Emergency dispatch telecommunicator Megan (Lashway) Daub ’06 on her life saving, frenetic job
NORWICH RECORD | Fall 2021
I majored in psychology at NU with every intention of getting my master’s degree in social work after graduation. For a variety of reasons, that didn’t happen. I joke that I kind of fell into emergency service work because I was bored. About 12 years ago, I was looking for a meaningful way to serve the community in New York where I was living. My roommates suggested I join the local volunteer fire department. I did and, as part of my training, enrolled in an EMT-Basic course. I fell in love with it while I was in class, and I was encouraged to pursue a career as a paramedic. During my required course clinicals, I had worked a pretty bad call—a mother and child who were run over by a drunk driver while on foot. The paramedic who was training me complimented my performance and skills on that call and told me that I really had a knack for it.
A bit later, I moved North Carolina to help nanny for a Norwich friend while her husband was deployed to Iraq. I continued my EMT training and completed paramedic school in 2012. I worked as a critical care paramedic for about a year. I had a nearly two-hour commute, however, so I started looking for a job closer to home. The police department in Havelock, N.C., hired me as a dispatcher (telecommunicator), and I and have been working there ever since. It’s now eight years and counting.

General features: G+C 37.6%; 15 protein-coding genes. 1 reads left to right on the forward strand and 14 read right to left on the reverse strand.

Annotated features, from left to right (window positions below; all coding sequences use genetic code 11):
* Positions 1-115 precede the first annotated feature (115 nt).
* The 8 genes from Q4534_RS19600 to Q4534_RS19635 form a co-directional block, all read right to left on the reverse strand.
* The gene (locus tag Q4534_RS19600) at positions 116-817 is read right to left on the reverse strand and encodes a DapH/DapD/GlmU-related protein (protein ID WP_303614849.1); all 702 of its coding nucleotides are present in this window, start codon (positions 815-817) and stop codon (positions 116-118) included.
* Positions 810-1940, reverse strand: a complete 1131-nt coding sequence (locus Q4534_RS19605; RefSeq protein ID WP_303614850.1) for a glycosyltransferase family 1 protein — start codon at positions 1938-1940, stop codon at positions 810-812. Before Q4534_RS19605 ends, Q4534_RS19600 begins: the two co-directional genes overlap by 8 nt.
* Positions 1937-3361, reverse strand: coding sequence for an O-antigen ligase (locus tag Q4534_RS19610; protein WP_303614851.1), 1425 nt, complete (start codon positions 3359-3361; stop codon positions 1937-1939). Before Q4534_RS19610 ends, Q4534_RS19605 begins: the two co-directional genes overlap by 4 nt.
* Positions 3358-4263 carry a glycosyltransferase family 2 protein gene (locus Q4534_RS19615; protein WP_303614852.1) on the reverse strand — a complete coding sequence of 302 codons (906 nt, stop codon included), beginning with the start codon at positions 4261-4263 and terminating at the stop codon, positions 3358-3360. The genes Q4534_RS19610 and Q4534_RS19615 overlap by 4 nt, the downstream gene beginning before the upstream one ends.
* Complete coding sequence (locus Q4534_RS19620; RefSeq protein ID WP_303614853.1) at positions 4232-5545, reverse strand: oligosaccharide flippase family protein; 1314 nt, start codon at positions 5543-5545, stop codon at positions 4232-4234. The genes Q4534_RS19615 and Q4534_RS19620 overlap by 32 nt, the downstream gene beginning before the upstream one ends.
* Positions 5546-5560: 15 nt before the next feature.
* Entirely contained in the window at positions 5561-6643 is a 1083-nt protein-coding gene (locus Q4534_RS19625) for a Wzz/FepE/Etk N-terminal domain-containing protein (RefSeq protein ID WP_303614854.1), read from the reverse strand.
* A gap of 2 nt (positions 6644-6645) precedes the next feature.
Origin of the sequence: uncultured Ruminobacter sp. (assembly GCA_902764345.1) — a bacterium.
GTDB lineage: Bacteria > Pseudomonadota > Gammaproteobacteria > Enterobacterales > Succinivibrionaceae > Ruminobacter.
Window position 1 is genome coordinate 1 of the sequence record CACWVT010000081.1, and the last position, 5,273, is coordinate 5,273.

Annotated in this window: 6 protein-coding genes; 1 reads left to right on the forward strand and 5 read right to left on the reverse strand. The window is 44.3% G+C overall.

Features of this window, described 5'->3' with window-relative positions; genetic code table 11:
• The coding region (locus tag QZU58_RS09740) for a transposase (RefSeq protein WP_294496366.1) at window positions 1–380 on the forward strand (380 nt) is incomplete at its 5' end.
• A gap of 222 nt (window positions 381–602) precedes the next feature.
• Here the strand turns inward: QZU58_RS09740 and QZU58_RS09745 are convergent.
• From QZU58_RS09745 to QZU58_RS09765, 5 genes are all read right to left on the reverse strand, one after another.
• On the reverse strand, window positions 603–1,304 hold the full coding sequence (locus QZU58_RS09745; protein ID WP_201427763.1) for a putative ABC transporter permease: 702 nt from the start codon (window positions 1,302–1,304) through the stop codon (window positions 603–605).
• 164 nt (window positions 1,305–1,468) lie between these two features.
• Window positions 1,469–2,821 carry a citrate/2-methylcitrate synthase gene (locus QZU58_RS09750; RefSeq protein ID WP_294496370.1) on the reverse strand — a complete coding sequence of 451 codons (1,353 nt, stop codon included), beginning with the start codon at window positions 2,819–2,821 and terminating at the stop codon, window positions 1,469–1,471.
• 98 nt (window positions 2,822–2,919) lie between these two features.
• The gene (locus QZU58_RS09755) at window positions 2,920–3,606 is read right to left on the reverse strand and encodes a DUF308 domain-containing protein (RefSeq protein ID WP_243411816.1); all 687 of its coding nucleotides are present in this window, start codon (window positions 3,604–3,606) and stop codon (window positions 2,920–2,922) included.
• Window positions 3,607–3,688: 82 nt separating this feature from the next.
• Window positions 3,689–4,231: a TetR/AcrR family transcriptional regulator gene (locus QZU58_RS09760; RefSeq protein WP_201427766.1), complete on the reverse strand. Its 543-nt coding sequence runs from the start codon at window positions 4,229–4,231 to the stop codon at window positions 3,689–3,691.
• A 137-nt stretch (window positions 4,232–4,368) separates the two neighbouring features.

In my role, I field all 911 and non-emergency calls for the police department and our fire/EMS department. It’s a fast-paced and often frenetic job. Just when I think I’ve heard everything, something stranger is always bound to come along. The job I do is often crazy and can be stressful, but I wouldn’t have it any other way. Over the years, I’ve talked people through every situation imaginable. Some have just witnessed a shooting. Others, I’m coaching them on how to perform CPR to hopefully save someone’s life. I’ve stayed on the phone with a caller who was suicidal, talked to someone who had barricaded themselves in their residence, and everything in between.
In 2018, my community was devastated by Hurricane Florence. Havelock and the surrounding areas were essentially ground zero for that natural disaster. I have never worked so hard and for so long in my life. We lived at the police station for four straight days.
The experiences have been both heartbreaking and, at times, downright funny. The bonds I’ve forged with my fellow dispatchers, my police officers, fire fighters, and EMTs run deep. It is an honor to serve alongside of them.
Norwich taught me how to think on my feet, problem solve on the fly, and communicate with people from all walks of life. It has been a tremendous asset in my line of work.
Even on the hard days, I love my job. I couldn’t imagine doing anything else.